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July 22, 2008

Patrick Dougherty - Stick Artist

Patrick Dougherty calls himself a sculptor and he calls what he makes "classical stick architecture." I suppose by "classical" he means as in "age-old," from the time the first humans built shelters for themselves out of whatever material Nature provided.

Dougherty is identified with Land Artists and Earth Artists. "Stick Artist" sounds to me like it would fit better than anything else (his own site is called "Stickworks"), but I'm not an expert on his line of work, just a curious person who has been intrigued by some of the pictures of his works that I've seen (and recently while researching this post I've looked at several dozen such pictures).

Andy Goldsworthy is also referred to as both a Land Artist and an Earth Artist, and these terms seem to apply when you consider most of his works, but Dougherty's works don't seem to me to quite fit into either of these categories. As I understand it, Land Art is outdoor art that is made from what's already out there in nature (the soil, rocks, and other such things that are already on the site where the "sculpture" is to be made); Dougherty may get his sticks from nearby, but although his sculptures look as if they almost had to have been constructed on the site (not moved there from elsewhere as they would probably fall apart) they could be made virtually anywhere, and although they are very intriguing and have their own special qualities they don't look as if they might have been formed by nature right there on the spot where they are situated, as Goldsworthy's do. They definitely look "man-made" (and this is not at all a bad thing in my opinion, but I'm just saying that there is a difference). This (looks like Nature could have made it vs. definitely looks like a human made it) is how I differentiate his kind of art from (most of) that of Andy Goldsworthy and others whose art seems to fit better into the Earth Art/Land Art categories.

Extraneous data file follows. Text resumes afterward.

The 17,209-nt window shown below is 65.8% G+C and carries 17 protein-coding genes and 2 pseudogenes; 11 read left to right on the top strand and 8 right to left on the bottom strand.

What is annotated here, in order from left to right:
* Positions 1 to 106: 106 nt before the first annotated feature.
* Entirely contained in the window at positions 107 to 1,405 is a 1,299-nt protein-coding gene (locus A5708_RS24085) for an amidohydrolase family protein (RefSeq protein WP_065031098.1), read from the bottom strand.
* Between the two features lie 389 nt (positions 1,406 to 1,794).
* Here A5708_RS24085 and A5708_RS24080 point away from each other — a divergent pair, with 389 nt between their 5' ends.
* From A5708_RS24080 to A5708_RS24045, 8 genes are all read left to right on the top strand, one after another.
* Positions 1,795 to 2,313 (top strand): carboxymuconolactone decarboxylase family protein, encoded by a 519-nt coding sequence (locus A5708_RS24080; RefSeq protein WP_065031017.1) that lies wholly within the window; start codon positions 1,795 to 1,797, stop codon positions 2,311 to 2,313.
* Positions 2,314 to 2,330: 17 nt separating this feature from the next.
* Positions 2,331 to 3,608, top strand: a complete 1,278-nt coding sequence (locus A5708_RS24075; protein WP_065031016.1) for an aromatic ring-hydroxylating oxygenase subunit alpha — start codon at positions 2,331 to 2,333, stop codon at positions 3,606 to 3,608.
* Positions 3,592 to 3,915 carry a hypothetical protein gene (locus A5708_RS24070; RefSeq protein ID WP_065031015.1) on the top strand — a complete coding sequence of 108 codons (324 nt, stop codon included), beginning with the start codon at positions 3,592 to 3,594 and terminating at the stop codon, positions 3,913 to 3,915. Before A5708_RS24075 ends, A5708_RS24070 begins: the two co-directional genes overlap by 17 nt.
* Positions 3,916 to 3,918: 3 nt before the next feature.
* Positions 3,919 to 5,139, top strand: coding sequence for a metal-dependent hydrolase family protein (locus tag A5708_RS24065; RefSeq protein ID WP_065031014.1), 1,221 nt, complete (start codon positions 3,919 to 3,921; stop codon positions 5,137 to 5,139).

Earth Art is usually, I think, Land Art that's done on a very large scale.

Here are some pages with definitions of Land Art and Earth Art and examples of artworks and artists in these categories:

Tells about Land Art here, and compares it with Earth Art

This is a Wikipedia article on Land Art

ArtLex on Earth Art and Earthworks



He's a very good speaker and he stays on-subject and goes into things very thoroughly (yet not tediously). You can learn a lot about what he thinks about his art and how he decides how he's going to approach each individual "site-specific sculpture" by reading an interview or listening to him talk.

Some of the links below will get you to pictures of his works including works in progress (so that you can see how these things are put together), and some sites include extended commentary by Dougherty either in audio or in print. I'm also throwing in a short video someone made and put on YouTube that takes you "in motion" around and through one of Dougherty's installations.

I'll begin with the best interview -- one you might want to read before looking at the pictures on the other sites. This is really good. Unfortunately, I looked at all the pictures and read everything on the other sites before I finally got to this interview. I wish I'd read it first.

Here it is: An interview with Patrick Dougherty. The page is kind of confusing -- At first it looks like the interview begins on the right side, just under the picture, but actually it begins further down the page on the left side.

The introduction to the interview calls his works "freeform assemblages." Apparently "Yardwork" is the name of a sculpture he made in Quebec, where the interview takes place. The picture shown at the top of the page is the Yardwork sculpture.

Here are a few quotes I plucked out of this interview, but there is much more to read when you get to the site:

"When I turned to sculpting with saplings, it seemed easy to co-opt the forces of nature and play a kind of energy flow onto the surfaces of the large forms I made."

"In completing the sculpture I developed passageways through this outer shell, so viewers could glimpse intriguing bits of the interior. Visitors can stand inside each of the inner structures and explore a kind of internal maze."

"The use of sticks and the forest from which they come are part of the oldest memories of the human race and seem forever entwined with human fantasy."

"I say of my work that I make large scale temporary sculptures from materials gathered in the nearby landscape."